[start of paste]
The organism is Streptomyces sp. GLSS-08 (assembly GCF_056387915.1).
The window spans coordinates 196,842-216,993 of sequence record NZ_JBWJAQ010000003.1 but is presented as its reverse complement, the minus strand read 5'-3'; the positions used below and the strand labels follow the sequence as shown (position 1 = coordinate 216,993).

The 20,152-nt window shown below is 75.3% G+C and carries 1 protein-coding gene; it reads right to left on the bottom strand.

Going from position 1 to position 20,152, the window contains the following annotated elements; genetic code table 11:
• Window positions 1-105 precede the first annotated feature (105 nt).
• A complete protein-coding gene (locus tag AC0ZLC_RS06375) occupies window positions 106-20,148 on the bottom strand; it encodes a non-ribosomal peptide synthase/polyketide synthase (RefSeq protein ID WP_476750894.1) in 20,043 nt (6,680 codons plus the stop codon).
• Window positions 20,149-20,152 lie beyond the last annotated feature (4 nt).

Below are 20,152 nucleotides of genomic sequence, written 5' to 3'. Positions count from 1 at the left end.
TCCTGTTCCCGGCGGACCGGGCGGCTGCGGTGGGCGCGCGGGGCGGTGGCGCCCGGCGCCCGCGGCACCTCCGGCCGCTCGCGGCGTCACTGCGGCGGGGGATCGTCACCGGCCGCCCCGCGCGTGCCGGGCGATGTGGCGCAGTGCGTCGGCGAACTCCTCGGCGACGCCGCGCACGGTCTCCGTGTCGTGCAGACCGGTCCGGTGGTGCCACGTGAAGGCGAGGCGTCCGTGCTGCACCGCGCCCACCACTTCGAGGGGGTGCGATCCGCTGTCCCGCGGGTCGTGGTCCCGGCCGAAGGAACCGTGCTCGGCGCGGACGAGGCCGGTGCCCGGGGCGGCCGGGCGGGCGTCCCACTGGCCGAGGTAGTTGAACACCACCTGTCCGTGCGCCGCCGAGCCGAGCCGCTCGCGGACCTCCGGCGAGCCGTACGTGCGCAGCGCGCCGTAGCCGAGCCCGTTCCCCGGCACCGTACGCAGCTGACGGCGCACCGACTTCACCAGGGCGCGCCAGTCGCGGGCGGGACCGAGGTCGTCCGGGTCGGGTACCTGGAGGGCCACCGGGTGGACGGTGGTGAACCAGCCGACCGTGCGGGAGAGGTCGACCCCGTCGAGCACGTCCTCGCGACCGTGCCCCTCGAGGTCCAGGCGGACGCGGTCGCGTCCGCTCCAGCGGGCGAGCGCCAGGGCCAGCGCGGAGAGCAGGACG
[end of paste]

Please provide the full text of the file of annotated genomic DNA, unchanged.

The organism is Streptomyces sp. GLSS-08 (assembly GCF_056387915.1).
The window spans coordinates 196,842-216,993 of sequence record NZ_JBWJAQ010000003.1 but is presented as its reverse complement, the minus strand read 5'-3'; the positions used below and the strand labels follow the sequence as shown (position 1 = coordinate 216,993).

The 20,152-nt window shown below is 75.3% G+C and carries 1 protein-coding gene; it reads right to left on the bottom strand.

Going from position 1 to position 20,152, the window contains the following annotated elements; genetic code table 11:
• Window positions 1-105 precede the first annotated feature (105 nt).
• A complete protein-coding gene (locus tag AC0ZLC_RS06375) occupies window positions 106-20,148 on the bottom strand; it encodes a non-ribosomal peptide synthase/polyketide synthase (RefSeq protein ID WP_476750894.1) in 20,043 nt (6,680 codons plus the stop codon).
• Window positions 20,149-20,152 lie beyond the last annotated feature (4 nt).

Below are 20,152 nucleotides of genomic sequence, written 5' to 3'. Positions count from 1 at the left end.
TCCTGTTCCCGGCGGACCGGGCGGCTGCGGTGGGCGCGCGGGGCGGTGGCGCCCGGCGCCCGCGGCACCTCCGGCCGCTCGCGGCGTCACTGCGGCGGGGGATCGTCACCGGCCGCCCCGCGCGTGCCGGGCGATGTGGCGCAGTGCGTCGGCGAACTCCTCGGCGACGCCGCGCACGGTCTCCGTGTCGTGCAGACCGGTCCGGTGGTGCCACGTGAAGGCGAGGCGTCCGTGCTGCACCGCGCCCACCACTTCGAGGGGGTGCGATCCGCTGTCCCGCGGGTCGTGGTCCCGGCCGAAGGAACCGTGCTCGGCGCGGACGAGGCCGGTGCCCGGGGCGGCCGGGCGGGCGTCCCACTGGCCGAGGTAGTTGAACACCACCTGTCCGTGCGCCGCCGAGCCGAGCCGCTCGCGGACCTCCGGCGAGCCGTACGTGCGCAGCGCGCCGTAGCCGAGCCCGTTCCCCGGCACCGTACGCAGCTGACGGCGCACCGACTTCACCAGGGCGCGCCAGTCGCGGGCGGGACCGAGGTCGTCCGGGTCGGGTACCTGGAGGGCCACCGGGTGGACGGTGGTGAACCAGCCGACCGTGCGGGAGAGGTCGACCCCGTCGAGCACGTCCTCGCGACCGTGCCCCTCGAGGTCCAGGCGGACGCGGTCGCGTCCGCTCCAGCGGGCGAGCGCCAGGGCCAGCGCGGAGAGCAGGACG